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By Richard Pagliaro | Wednesday, May 23, 2018

 
Rafael Nadal

Rafael Nadal permitted just 35 games in seven tournament victories to win his 10th Roland Garros titles.

Photo credit: Barcelona Open BancSabadell Facebook

There was a time when Roland Garros provided nearly as many plot twists as a Victor Hugo novel.

Times have changed.

More: Chung Pulls Out of Roland Garros

Rafael Nadal reduces upset storylines to French fairytales.

The streaks and skid marks Nadal leaves across Philippe Chatrier Court are visible reminders: All red clay routes run through Rafa.

A year ago, 12 years after his first Roland Garros crown, Nadal showed menacing muscle memory permitting just 35 games in seven tournament victories to achieve La Decima in arguably his most profound Paris performance.

Still, this French Open fortnight can provide spectacle and surprise.

Roland Garros begins on Sunday.

Today, our four burning French Open questions for the men’s field.

1. Can Anyone Stop Rafael Nadal From Winning his 11th Roland Garros Crown?

The perennial question to which the king of clay provides an annual answer chomping on championship silverware on the final Sunday in Paris.

Oddschecker lists Nadal as an overwhelming favorite at 4/9 to raise the Coupe des Mousquetaires for a record-extending 11th time.



Beating Nadal at Roland Garros is as challenging as moonwalking across the River Seine. The king of clay is 79-2 lifetime at the French Open and owns a staggering 102-2 record in five-set matches contested on clay. 

You must hold serve, guard the baseline, play big and bold and be willing to challenge Nadal’s forehand early in rallies to stretch him on the backhand side. The problem is if you don’t get to the forehand with depth and bite he will wrench control and even if you test his backhand, Nadal has hit his two-hander better than ever.

Nadal’s Roland Garros dominance is the most commanding Grand Slam performance of any player at any Slam we’ll likely see in our lifetimes. Barring injury or a bad day, which can afflict anyone, it’s hard to see the 31-year-old Spaniard stumbling on his stomping ground.

Or as Hall of Famer Ken Rosewall, who will celebrate the 50th anniversary of his Roland Garros triumph presenting the Coupe des Mousqueatires, said: “Unless anything unforeseen happens to Rafa—his reputation is scaring everybody—so I’m just going to go over there and give him the trophy and come home.”

2. Are Alexander Zverev or Dominic Thiem Ready to Win Roland Garros?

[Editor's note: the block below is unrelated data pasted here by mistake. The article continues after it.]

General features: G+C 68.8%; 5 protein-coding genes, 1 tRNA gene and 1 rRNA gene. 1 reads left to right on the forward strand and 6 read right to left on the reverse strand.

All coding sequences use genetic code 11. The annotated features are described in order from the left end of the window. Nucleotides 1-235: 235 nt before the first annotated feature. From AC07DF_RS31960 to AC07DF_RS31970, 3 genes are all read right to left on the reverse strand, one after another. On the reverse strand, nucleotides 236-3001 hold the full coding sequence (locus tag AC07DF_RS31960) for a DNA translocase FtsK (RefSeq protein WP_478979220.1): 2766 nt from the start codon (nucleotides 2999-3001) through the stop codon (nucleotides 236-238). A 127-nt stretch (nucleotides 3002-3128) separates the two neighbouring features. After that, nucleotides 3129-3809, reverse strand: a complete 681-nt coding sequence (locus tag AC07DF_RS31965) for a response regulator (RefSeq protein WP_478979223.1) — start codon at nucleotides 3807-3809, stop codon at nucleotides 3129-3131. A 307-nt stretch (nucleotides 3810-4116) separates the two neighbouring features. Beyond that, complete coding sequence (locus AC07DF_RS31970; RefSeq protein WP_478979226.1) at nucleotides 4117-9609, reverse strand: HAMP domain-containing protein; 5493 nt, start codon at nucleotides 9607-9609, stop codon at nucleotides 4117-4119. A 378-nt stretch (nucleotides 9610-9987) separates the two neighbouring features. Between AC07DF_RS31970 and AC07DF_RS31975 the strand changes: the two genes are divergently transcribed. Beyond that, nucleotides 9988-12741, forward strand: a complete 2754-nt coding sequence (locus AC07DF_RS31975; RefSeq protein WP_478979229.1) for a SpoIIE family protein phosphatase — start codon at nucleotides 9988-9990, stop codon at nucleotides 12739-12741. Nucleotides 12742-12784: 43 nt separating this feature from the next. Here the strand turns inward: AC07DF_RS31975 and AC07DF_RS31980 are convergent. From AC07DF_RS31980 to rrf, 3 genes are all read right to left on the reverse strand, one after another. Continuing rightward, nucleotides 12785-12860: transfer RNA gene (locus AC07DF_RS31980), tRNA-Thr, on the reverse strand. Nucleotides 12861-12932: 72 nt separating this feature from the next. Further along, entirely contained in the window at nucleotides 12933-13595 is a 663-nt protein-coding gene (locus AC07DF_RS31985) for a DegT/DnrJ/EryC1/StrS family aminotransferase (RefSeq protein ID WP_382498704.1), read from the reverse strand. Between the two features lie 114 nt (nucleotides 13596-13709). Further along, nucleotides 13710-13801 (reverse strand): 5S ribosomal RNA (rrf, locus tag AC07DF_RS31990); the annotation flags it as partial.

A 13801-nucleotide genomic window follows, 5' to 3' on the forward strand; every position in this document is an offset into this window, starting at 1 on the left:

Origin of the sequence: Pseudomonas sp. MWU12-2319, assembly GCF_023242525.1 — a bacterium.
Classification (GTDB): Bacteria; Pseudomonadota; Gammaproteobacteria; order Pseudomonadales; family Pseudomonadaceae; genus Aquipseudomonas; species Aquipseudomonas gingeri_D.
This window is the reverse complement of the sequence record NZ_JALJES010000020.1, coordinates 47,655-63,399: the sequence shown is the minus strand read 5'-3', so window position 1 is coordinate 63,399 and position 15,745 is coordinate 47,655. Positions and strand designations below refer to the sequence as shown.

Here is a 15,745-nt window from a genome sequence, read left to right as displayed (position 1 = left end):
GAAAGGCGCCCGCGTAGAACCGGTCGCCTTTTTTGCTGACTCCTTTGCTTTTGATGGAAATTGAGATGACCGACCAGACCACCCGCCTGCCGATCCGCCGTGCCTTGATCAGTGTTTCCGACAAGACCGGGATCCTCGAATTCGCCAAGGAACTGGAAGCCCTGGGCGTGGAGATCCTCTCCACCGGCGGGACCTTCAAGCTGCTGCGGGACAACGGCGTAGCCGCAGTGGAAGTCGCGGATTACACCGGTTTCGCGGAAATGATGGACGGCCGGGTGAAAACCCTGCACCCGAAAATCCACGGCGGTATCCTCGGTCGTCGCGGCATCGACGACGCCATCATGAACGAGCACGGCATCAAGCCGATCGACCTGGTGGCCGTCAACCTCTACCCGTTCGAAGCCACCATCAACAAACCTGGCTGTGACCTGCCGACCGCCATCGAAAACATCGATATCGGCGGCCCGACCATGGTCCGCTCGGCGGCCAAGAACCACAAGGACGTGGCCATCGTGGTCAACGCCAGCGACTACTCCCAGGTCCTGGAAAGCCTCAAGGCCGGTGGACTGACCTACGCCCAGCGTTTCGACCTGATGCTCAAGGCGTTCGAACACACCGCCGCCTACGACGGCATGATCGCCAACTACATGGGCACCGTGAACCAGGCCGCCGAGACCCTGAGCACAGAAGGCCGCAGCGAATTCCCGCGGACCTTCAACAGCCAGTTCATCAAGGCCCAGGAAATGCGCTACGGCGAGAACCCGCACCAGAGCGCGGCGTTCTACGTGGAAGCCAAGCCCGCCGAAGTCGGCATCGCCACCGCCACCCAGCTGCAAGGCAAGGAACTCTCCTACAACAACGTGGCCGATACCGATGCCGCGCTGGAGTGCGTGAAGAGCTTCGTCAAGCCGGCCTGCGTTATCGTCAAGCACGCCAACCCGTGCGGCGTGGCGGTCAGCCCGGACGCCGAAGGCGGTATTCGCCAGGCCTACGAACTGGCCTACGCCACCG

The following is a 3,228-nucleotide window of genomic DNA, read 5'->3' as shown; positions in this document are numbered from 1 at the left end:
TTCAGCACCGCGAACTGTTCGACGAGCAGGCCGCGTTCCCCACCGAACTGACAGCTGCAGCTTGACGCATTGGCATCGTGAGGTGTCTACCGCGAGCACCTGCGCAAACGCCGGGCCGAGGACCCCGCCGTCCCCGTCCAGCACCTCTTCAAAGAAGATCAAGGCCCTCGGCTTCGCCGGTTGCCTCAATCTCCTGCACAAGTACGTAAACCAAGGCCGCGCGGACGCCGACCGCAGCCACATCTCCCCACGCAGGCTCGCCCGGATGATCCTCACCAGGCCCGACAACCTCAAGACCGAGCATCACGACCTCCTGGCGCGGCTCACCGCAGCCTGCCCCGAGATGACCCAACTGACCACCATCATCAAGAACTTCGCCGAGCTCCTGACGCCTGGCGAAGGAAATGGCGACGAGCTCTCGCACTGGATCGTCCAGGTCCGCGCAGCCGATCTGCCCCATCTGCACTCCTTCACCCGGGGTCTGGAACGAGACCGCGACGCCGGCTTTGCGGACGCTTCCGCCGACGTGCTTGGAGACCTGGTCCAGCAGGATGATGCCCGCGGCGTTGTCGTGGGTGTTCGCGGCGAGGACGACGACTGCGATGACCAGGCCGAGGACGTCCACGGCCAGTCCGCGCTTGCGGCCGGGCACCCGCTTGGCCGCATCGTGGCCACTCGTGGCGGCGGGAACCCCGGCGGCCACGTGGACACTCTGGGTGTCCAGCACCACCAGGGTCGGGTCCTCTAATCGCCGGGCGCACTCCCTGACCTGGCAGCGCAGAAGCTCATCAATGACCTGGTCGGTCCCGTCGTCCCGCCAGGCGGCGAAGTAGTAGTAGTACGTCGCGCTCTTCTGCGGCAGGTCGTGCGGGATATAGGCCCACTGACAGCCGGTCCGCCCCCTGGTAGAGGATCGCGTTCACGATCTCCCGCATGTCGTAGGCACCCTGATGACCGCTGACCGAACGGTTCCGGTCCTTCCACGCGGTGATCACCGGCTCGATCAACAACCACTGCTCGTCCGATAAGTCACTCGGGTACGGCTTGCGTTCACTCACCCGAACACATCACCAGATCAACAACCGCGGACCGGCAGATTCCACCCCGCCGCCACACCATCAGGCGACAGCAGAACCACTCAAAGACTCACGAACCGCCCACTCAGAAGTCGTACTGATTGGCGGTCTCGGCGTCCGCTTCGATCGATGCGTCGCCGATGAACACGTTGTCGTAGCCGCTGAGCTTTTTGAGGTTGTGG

The short answer is yes, though if either have to beat Nadal in the final to do it that likely won’t happen this year.

Thiem knows he can beat Nadal on dirt because he already has three times, including sweeping the Spaniard, 7-5, 6-3, in Madrid in his lone clay loss of the season.

The question is: Can he dethrone the king of clay in a best-of-five Grand Slam match on the expansive Court Philippe Chatrier which gives Nadal much more court to roam and defend than the smaller center courts in Madrid and Rome where Thiem’s beaten him each of the past two years?

When Thiem is taking and making the first strike with vigor he can seem nearly invulnerable to Nadal’s counterstrikes.

“It's difficult to harm a player like him because he's a very powerful player, he has a lot of strength, he strikes the ball very hard, very violently,” Nadal said after bowing to Thiem in Madrid. “When you receive that ball, it's very difficult to respond.”



The offensive-obsessed Thiem tends to try to blast his way out of problems. Sometimes It’s like seeing a guy trying to swat a fly with a sledgehammer, but Thiem’s titanic kick serve and hellacious, heavy forehand can help him command the center of the court against almost anyone.

While Zverev has yet to defeat Nadal in five meetings, he stopped Thiem to win his third career Masters title, and second on clay, in Madrid earlier this month.

Zverev’s transition game is still a work in progress, he sometimes allows himself to be pushed back behind the baseline, he can be vulnerable to the low ball, isn’t a natural mover in the frontcourt and while he’s managing his emotions much better this season he can get chatty with the chair umpire and support team.

The third-ranked Zverev has not surpassed the fourth round in 11 Grand Slam apperances. However, the 21-year-old German is growing into his body and game. Zverev is 17-3 on clay this year, has won two of his three Masters titles on dirt and is 4-3 vs. Top 10 opponents in 2018.